Goldberg, S; Muhr, J; Borken, W; Gebauer, G: Fluxes of climate-relevant trace gases between a Norway spruce forest soil and atmosphere during repeated freeze-thaw cycles in mesocosms, Journal of Plant Nutrition and Soil Science, 171, 729-739 (2008), doi:10.1002/jpln.200700317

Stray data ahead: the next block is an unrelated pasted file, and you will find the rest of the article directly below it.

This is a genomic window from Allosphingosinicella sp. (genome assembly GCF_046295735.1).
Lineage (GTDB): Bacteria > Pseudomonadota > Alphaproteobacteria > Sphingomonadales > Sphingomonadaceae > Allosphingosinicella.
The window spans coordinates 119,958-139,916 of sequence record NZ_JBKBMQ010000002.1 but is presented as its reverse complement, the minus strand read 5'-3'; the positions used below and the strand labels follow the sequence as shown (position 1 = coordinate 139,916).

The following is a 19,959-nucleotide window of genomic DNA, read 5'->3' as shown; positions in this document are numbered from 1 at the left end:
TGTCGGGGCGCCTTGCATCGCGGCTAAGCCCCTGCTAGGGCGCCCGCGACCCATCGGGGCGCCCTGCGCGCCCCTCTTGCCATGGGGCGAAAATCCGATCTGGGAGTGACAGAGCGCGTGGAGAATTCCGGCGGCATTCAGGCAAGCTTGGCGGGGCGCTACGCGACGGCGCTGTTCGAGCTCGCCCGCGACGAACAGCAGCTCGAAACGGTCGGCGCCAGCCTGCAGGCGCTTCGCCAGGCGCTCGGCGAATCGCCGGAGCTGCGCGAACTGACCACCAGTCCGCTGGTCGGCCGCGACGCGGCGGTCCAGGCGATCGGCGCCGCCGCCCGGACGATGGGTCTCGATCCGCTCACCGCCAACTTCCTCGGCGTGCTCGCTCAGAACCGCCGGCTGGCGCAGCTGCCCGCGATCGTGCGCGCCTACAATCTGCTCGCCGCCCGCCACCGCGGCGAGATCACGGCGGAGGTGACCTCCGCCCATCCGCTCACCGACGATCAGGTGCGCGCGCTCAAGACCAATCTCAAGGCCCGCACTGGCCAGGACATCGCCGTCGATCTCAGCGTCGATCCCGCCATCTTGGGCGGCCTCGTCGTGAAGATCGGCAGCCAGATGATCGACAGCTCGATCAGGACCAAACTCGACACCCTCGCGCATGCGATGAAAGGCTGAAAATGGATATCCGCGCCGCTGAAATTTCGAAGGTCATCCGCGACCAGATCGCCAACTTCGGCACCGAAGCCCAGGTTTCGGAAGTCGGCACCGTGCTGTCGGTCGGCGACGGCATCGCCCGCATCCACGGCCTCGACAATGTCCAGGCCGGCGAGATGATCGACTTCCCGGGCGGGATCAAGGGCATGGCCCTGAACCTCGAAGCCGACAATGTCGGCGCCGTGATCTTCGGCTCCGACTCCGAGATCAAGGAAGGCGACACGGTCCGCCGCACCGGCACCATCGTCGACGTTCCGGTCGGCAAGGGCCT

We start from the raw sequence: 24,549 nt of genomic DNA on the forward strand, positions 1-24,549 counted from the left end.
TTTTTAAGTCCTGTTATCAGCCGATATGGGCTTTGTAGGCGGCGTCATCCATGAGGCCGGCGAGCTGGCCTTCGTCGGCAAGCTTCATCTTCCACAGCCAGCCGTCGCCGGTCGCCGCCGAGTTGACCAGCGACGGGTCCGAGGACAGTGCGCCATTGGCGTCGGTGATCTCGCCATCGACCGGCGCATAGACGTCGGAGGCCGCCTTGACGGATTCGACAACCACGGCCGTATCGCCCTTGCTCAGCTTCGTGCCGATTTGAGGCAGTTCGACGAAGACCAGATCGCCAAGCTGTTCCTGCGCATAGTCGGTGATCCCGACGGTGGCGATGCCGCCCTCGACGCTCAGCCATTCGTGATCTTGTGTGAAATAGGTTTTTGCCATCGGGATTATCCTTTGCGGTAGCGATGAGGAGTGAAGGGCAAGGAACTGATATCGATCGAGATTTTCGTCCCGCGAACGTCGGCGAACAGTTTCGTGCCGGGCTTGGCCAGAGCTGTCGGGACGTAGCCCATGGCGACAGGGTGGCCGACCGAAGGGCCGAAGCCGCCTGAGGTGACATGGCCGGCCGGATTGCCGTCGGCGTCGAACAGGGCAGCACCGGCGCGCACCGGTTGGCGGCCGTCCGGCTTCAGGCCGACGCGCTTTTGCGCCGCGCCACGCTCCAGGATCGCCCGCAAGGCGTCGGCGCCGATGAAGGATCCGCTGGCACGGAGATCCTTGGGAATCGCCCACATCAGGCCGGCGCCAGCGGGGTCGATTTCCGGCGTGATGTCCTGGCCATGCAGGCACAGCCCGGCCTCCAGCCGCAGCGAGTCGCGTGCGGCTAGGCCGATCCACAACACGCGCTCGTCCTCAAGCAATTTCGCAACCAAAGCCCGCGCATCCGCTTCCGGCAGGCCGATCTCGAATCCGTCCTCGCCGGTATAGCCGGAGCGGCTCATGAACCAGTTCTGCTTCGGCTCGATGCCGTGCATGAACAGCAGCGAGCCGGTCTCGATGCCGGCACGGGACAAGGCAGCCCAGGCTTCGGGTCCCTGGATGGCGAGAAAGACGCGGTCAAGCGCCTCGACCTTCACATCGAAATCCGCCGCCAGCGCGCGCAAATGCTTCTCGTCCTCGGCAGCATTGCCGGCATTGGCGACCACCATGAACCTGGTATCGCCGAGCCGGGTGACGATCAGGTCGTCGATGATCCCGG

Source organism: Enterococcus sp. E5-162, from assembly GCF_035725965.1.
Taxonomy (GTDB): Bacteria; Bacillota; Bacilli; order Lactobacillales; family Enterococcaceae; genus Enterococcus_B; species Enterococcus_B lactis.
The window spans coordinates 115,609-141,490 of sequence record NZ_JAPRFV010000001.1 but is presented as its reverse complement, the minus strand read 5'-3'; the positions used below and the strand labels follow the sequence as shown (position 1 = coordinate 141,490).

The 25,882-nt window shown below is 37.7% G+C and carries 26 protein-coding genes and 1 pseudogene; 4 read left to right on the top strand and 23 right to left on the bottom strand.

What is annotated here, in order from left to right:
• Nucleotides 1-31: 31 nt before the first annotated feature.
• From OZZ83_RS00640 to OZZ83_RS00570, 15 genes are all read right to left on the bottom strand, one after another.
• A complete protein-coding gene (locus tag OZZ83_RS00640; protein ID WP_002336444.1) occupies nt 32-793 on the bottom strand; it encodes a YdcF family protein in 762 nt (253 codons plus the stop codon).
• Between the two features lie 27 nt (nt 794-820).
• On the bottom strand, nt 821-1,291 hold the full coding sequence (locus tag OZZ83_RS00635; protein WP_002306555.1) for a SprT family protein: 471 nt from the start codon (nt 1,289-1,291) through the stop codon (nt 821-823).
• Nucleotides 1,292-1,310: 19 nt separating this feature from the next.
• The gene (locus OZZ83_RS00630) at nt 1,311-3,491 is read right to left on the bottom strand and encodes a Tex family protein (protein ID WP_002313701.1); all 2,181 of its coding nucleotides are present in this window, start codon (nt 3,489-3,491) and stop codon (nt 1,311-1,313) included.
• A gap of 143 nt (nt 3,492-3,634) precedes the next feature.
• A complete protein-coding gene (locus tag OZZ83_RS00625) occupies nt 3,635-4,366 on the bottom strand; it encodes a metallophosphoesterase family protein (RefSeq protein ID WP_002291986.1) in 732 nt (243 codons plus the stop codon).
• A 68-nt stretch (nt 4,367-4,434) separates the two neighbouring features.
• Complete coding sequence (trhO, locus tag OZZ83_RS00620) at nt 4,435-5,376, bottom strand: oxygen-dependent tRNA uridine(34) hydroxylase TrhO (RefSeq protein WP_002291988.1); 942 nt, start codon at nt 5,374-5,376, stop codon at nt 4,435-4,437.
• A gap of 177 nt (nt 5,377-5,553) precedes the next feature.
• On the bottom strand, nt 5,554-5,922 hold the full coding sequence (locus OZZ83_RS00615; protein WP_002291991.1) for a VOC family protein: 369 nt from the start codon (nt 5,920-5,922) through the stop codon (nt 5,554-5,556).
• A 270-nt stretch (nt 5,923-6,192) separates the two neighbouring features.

For this century, an increasing frequency of extreme meteorological boundary conditions is expected, presumably resulting in a changing frequency of freezing and thawing of soils in higher-elevation areas. Our current knowledge about the effects of these events on trace-gas emissions from soils is scarce. In this study, the effects of freeze–thaw events on the fluxes of the trace gases CO2, N2O, and NO between soil and atmosphere were investigated in a laboratory experiment. Undisturbed soil columns were collected from a mature Norway spruce forest in the “Fichtelgebirge”, SE Germany. The influence of freezing temperatures (–3°C, –8°C, –13°C) on gas fluxes was studied during the thawing periods (+5°C) in three freeze–thaw cycles (FTCs) and compared to unfrozen controls (+5°C). Two different types of soil columns were examined in parallel—one consisting of O layer only (O columns) and one composed of O layer and mineral soil horizons (O+M columns)—to quantify the contribution of the organic layer and the top mineral soil to the production or consumption of these trace gases. During the thawing period, we observed increasing emissions of CO2, N2O, and NO from the spruce forest soil, but the cumulative emissions of these gases did mostly not exceed the level of the controls. The results show that the O layers were mainly involved in the gas production. Severe soil frost increased CO2 fluxes during soil thawing, whereas repetition of the freeze–thaw events decreased CO2 fluxes from the thawing soil. Fluxes of N2O and NO were neither influenced by freezing temperature nor by freeze–thaw repetition. Stable-isotope analysis indicated that denitrification was mostly responsible for the N2O production in the FTC columns. Furthermore, isotope data demonstrated a consumption of N2O through microbial denitrification to N2. It was further shown, that production of N2O also occurred in the mineral horizons. The NO emissions were mainly driven by increasing soil temperature during thawing. In this freeze–thaw experiment up to 20 times higher NO than N2O fluxes were recorded. Our results suggest that topsoil thawing has little potential to increase the emissions of CO2, N2O, and NO in spruce forest soils.
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